The Charlotte Hornets' schedule was released by the NBA on Thursday night. With the franchise eyeing its third playoff appearance in four seasons under head coach Steve Clifford, the campaign tips off Wednesday, Oct. 26 at Milwaukee followed by a Oct. 28 playoff rematch with the Miami Heat.
The full schedule can be found here. Here are three thoughts on the Hornets' slate:
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Al Jefferson served as a franchise cornerstone during a pivotal time in Charlotte's NBA history. The veteran center elected to sign with the then-lowly Bobcats as a free agent in 2013, helped foster in a successful coaching change, two playoff runs and a complete brand reboot -- or, better yet, reclamation -- in his three seasons. Faced with difficult free agency decisions this offseason, the Hornets let Jefferson walk, where he eventually signing with the Indiana Pacers.
On Nov. 7, Jefferson returns to Time Warner Cable Arena.
The new-look Pacers, who signed Jefferson and traded for point guard Jeff Teague and wing Thad Young this offseason, will also provide an measuring Eastern Conference stick for the 2016-17 season.
Tucked into the early-2017 portion of the Hornets' schedule is a dangerous West Coast swing. Six days after hosting presumed title favorite Golden State in Charlotte, Kemba Walker & Co. head west for a three-game swing against the Trail Blazers, Warriors and Jazz.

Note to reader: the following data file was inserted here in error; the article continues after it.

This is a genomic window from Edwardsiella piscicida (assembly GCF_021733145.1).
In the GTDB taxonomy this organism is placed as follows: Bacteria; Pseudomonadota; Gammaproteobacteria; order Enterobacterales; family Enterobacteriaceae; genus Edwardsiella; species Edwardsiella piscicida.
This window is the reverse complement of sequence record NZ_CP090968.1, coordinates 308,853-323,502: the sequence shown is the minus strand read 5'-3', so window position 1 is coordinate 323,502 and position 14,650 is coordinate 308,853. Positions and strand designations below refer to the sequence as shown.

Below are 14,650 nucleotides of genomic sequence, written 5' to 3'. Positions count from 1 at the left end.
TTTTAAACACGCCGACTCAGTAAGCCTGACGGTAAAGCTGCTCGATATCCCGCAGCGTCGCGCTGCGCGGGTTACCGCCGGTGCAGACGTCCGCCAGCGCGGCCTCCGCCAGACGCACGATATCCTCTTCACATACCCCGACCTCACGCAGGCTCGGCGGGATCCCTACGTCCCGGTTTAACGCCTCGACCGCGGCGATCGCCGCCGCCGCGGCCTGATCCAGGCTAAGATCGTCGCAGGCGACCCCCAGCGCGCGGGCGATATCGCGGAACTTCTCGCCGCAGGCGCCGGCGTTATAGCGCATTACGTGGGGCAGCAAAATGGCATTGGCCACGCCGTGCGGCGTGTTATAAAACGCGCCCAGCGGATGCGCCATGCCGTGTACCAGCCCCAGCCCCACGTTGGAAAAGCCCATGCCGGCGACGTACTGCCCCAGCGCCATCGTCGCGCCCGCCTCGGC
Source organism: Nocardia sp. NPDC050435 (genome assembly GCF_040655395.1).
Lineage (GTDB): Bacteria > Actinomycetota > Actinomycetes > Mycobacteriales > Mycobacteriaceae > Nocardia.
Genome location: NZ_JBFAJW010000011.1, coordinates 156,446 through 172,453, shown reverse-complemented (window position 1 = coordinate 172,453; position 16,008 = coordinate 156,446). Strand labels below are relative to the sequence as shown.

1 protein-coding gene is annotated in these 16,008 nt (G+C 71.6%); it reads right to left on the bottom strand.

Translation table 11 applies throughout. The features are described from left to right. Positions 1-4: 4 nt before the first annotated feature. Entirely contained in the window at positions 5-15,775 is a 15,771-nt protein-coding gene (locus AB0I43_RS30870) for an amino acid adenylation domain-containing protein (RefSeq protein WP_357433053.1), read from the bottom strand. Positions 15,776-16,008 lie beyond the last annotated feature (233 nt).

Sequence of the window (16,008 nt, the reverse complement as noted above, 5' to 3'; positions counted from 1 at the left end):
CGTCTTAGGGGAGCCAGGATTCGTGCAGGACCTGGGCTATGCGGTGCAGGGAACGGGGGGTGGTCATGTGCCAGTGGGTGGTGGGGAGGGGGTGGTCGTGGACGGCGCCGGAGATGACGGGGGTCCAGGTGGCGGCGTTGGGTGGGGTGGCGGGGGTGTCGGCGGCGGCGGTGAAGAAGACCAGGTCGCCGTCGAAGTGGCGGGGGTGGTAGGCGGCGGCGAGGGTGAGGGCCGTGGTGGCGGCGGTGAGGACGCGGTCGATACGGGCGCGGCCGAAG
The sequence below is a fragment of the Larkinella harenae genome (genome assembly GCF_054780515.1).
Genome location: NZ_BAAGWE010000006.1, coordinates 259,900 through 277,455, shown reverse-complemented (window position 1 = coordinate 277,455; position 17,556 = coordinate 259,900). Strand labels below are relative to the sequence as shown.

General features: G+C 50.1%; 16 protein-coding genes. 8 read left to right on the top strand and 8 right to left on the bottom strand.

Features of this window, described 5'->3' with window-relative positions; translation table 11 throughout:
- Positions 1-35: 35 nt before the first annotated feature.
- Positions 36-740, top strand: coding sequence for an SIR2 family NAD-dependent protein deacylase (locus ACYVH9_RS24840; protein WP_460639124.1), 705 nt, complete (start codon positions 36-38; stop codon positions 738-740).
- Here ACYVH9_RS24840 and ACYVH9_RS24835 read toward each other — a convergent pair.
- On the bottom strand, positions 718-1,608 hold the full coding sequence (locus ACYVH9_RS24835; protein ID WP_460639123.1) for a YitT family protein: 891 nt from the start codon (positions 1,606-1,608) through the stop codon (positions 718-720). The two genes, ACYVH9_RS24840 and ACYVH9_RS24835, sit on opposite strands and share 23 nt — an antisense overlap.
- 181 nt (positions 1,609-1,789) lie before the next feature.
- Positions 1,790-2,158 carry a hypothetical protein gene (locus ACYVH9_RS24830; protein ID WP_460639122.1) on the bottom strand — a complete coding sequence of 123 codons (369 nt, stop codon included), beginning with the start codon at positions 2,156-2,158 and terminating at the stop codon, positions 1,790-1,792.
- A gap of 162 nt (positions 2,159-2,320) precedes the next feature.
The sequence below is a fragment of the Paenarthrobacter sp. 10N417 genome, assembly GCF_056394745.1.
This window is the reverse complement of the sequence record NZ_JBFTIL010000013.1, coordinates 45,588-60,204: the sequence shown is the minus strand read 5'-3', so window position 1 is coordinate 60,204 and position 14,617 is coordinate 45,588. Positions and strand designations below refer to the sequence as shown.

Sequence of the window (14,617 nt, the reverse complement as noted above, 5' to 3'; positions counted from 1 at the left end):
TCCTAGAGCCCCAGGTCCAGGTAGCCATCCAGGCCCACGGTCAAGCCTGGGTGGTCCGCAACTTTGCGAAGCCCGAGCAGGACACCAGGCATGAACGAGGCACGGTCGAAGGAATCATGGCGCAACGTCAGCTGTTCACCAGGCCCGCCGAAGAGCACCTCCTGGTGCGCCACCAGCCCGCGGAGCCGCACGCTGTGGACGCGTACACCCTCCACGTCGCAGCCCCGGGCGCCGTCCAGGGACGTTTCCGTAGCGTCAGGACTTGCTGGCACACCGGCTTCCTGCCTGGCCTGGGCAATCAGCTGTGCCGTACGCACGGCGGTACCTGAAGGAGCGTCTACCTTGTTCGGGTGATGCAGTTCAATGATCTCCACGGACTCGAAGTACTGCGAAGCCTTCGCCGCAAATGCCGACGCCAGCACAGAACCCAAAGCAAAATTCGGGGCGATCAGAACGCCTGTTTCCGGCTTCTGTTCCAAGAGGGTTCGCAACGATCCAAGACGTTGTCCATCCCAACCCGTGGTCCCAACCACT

Setting aside the fact that the Hornets will have to try to beat Kevin Durant, Steph Curry, Klay Thompson and Draymond Green (and so on) twice in one week, Utah and Portland present two playoff-caliber opponents playing two very, very different styles. After trying to keep up with Portland's scoreboard-busting ways, they will need to find ways to grind out points against one of the best defensive teams in the league. An 0-3 stretch here is possible.
Is it strange that Charlotte's easiest stretch could arrive on another road trip?
During a five-game stretch from Feb. 25 to March 4, the Hornets play one presumptive playoff team (Los Angeles Clippers) and four teams given little to no chance of making the postseason in the Western Conference: the Kings, Lakers, Suns and Nuggets. Given their talent levels and/or inexperience, those could turn out to be four of the six or seven worst records in the league. And the Hornets get them in near-successive fashion.
Granted, this stretch bookends an extensive road trip, but wins will be there for the taking.